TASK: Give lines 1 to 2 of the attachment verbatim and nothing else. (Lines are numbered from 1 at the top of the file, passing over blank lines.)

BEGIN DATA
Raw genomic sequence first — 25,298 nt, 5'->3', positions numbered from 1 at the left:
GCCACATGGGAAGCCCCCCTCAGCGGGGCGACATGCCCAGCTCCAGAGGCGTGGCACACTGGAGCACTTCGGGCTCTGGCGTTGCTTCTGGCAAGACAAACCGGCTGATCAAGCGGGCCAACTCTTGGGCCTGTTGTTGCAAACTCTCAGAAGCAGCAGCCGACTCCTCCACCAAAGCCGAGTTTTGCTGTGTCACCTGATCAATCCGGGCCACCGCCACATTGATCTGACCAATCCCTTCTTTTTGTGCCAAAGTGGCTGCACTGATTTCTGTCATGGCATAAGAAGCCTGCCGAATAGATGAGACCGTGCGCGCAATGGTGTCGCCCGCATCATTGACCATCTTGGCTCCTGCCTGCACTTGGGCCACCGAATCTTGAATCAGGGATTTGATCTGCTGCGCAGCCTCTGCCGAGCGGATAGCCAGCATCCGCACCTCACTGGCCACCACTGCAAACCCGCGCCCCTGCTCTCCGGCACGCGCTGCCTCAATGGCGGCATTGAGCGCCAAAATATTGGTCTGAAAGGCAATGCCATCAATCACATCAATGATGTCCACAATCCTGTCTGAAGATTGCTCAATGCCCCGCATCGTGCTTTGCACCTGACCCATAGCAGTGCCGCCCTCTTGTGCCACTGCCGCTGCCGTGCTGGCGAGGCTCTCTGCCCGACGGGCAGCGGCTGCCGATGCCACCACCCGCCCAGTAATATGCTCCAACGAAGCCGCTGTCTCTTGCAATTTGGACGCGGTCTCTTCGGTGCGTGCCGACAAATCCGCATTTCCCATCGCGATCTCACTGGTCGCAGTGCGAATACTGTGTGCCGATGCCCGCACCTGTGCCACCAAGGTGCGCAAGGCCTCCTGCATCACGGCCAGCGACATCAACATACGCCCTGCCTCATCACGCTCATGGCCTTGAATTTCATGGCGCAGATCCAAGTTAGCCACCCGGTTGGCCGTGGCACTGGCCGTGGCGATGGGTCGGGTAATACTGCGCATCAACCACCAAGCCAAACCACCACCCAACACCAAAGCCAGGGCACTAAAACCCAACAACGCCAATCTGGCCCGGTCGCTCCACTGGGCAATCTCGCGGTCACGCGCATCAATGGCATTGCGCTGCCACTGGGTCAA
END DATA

Raw genomic sequence first — 25,298 nt, 5'->3', positions numbered from 1 at the left:
GCCACATGGGAAGCCCCCCTCAGCGGGGCGACATGCCCAGCTCCAGAGGCGTGGCACACTGGAGCACTTCGGGCTCTGGCGTTGCTTCTGGCAAGACAAACCGGCTGATCAAGCGGGCCAACTCTTGGGCCTGTTGTTGCAAACTCTCAGAAGCAGCAGCCGACTCCTCCACCAAAGCCGAGTTTTGCTGTGTCACCTGATCAATCCGGGCCACCGCCACATTGATCTGACCAATCCCTTCTTTTTGTGCCAAAGTGGCTGCACTGATTTCTGTCATGGCATAAGAAGCCTGCCGAATAGATGAGACCGTGCGCGCAATGGTGTCGCCCGCATCATTGACCATCTTGGCTCCTGCCTGCACTTGGGCCACCGAATCTTGAATCAGGGATTTGATCTGCTGCGCAGCCTCTGCCGAGCGGATAGCCAGCATCCGCACCTCACTGGCCACCACTGCAAACCCGCGCCCCTGCTCTCCGGCACGCGCTGCCTCAATGGCGGCATTGAGCGCCAAAATATTGGTCTGAAAGGCAATGCCATCAATCACATCAATGATGTCCACAATCCTGTCTGAAGATTGCTCAATGCCCCGCATCGTGCTTTGCACCTGACCCATAGCAGTGCCGCCCTCTTGTGCCACTGCCGCTGCCGTGCTGGCGAGGCTCTCTGCCCGACGGGCAGCGGCTGCCGATGCCACCACCCGCCCAGTAATATGCTCCAACGAAGCCGCTGTCTCTTGCAATTTGGACGCGGTCTCTTCGGTGCGTGCCGACAAATCCGCATTTCCCATCGCGATCTCACTGGTCGCAGTGCGAATACTGTGTGCCGATGCCCGCACCTGTGCCACCAAGGTGCGCAAGGCCTCCTGCATCACGGCCAGCGACATCAACATACGCCCTGCCTCATCACGCTCATGGCCTTGAATTTCATGGCGCAGATCCAAGTTAGCCACCCGGTTGGCCGTGGCACTGGCCGTGGCGATGGGTCGGGTAATACTGCGCATCAACCACCAAGCCAAACCACCACCCAACACCAAAGCCAGGGCACTAAAACCCAACAACGCCAATCTGGCCCGGTCGCTCCACTGGGCAATCTCGCGGTCACGCGCATCAATGGCATTGCGCTGCCACTGGGTCAA